Clare Telford, Carlisle
I was diagnosed with stage 4 bowel cancer in January 2021.
Back in 2018, I started experiencing stomach cramps, I was coughing up blood and I had a chest infection. I went to hospital and they did lots of tests, but apart from low blood cells nothing came up that was concerning.
During Christmas 2020, I noticed a change in my bowel habit – I was having diarrhoea and constipation. I put it down to something that I had eaten but three week later nothing had changed. I'm a nursing assistant in a hospital and told some of my colleagues that I had spotted blood in my poo. They urged me to visit my GP as something definitely wasn't right.
I phoned the GP and they told me to come to surgery right away. They checked my stomach and couldn't feel any lumps, then they checked my bum but couldn't see any piles. I had already bought with me a stool sample, so they sent that for tests and referred me for a blood test. Within a week I had my results back, there was some inflammation in my blood but the inflammation in my stool was severely high. They referred me to the gastroenterologist at the local hospital.
I didn't think much of it, I thought it was going to be Crohn's disease or colitis. A few weeks later, I received a phone call from the hospital booking me for an appointment on the 2 January. However four days before the appointment, they cancelled it due to COVID-19. They said they would phone me to reschedule.
I went to work as normal, but after a 12 hour shift I was in severe pain, my stomach was cramping, I felt very bloated and I wasn't pooing normally. It was getting smaller and smaller every time I had to go. I went home and phoned for an ambulance. They didn't see it as an emergency so didn't send an ambulance, but the hospital got in touch and sent a doctor to my house. They checked my urine and poo, and they had noticed a lot of bruising on my legs. I didn't take much notice of this. By this point I had lost a stone in five weeks. The doctor referred me to a gastroenterologist, and because they're good friends they would be able to see me the same day.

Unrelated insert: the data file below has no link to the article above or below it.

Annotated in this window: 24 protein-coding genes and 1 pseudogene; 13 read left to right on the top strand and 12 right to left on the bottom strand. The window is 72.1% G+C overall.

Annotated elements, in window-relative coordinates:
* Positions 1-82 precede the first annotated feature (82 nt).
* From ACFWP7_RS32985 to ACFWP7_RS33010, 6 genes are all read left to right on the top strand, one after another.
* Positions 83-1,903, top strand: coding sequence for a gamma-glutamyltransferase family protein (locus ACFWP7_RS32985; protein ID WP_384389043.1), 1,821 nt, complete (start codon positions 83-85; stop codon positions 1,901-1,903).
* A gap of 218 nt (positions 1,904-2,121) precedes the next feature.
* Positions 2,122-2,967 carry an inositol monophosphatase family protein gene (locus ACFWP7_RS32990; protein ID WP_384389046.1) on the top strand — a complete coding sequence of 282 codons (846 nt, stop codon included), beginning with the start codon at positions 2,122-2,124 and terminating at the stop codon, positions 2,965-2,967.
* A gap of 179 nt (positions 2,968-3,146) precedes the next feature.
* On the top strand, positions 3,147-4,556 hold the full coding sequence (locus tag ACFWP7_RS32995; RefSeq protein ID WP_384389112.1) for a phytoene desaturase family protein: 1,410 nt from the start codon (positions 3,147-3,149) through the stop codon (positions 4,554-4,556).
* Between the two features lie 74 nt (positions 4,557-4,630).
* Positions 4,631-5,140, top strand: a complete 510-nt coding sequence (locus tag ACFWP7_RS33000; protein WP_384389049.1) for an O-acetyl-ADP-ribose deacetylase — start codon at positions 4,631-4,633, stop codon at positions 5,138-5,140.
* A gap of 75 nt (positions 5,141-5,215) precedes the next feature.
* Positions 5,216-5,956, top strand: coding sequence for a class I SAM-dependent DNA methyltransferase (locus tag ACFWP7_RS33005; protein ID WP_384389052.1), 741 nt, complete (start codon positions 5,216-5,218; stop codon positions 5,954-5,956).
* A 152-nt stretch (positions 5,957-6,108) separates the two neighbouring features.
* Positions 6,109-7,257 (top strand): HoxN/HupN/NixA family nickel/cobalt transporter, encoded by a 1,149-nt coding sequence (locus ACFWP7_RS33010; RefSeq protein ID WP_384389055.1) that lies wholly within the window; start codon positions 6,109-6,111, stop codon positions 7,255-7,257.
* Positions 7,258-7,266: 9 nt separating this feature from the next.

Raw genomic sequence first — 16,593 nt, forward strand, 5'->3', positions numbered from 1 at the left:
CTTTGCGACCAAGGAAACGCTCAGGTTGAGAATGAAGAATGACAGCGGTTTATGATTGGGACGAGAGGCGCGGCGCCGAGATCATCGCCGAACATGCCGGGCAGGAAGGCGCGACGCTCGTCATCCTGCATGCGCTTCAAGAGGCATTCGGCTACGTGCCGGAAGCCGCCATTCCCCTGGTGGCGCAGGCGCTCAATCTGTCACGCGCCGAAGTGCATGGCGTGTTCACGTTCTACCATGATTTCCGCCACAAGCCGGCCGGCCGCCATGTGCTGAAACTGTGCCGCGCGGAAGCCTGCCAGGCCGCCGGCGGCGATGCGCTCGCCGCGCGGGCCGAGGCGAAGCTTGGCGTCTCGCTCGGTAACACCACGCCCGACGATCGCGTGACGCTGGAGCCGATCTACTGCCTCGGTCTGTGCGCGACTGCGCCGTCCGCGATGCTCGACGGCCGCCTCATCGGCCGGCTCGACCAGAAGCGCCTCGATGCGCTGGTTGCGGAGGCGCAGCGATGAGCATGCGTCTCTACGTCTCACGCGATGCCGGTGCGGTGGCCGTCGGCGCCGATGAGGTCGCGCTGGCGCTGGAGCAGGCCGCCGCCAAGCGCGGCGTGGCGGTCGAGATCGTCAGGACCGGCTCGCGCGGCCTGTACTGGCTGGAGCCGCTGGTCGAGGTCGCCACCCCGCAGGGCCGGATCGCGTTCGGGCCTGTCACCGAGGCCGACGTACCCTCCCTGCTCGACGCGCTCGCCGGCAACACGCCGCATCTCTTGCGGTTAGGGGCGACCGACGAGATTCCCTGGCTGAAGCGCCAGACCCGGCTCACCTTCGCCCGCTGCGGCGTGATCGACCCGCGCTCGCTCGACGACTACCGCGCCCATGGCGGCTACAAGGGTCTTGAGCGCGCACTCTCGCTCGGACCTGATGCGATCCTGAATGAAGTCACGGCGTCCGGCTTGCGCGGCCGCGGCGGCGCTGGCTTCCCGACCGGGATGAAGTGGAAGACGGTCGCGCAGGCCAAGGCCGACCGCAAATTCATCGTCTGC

I went to hospital that afternoon and the consultant was looking for jaundice. He asked me if I had a family history of bowel cancer, but I didn't. I immediately had an ultrasound on my liver and I mentioned the symptoms that I've been having to the person doing the scan and he looked very concerned. I could hear him on the phone as I was getting dressed and he mentioned to someone that there was something on my liver. I started to panic. The next day I was back at the hospital for a colonoscopy. During the procedure they could see a 5cm tumour towards the end of my bowel. It was repulsive, and looked very aggressive as it was bleeding.
I had a CT scan and 20 mins later the consultant said it wasn't good news, and that I should have someone with me. I waited for my mam to get to the hospital. I panicked, I thought I was going to die and all I could think of was my 11 year old son. When my mam arrived, they took us into a room and explained that it was bowel cancer and they found four large tumours in my liver. They couldn't operate on my liver straightaway as they needed to shrink the tumours first, but I did need bowel surgery. He booked for me to have emergency surgery the next day to put a stent in my bowel, to open it up more so I could go to the toilet. I went home with the news, but the surgeon seemed very positive about the treatment.
The next day, as well as having a stent put in, I had an MRI scan. The scan took over an hour long, and it was really horrendous. Later that day, I received a phone call from the nurse confirming the tumour in my bowel, they found five cancerous lymph nodes, and four tumours in my liver but there was a tiny tumour in my right lung too – they would hope that would go away with chemotherapy, which I needed anyway for the tumours in my liver.
However, the biopsy results from the tumour showed that it was benign, which is impossible as the cancer had spread to other parts of my body. A specialist from a hospital in Newcastle did a second round of biopsies and confirmed that the hospital made a mistake, and the tumour was cancerous.
I have RAS Wild type and I'm currently on chemo and the immune therapy treatment. I'm waiting on a response to chemotherapy and my medical team hope to give me a liver resection in six months' time.
Sadly Clare died in August 2021.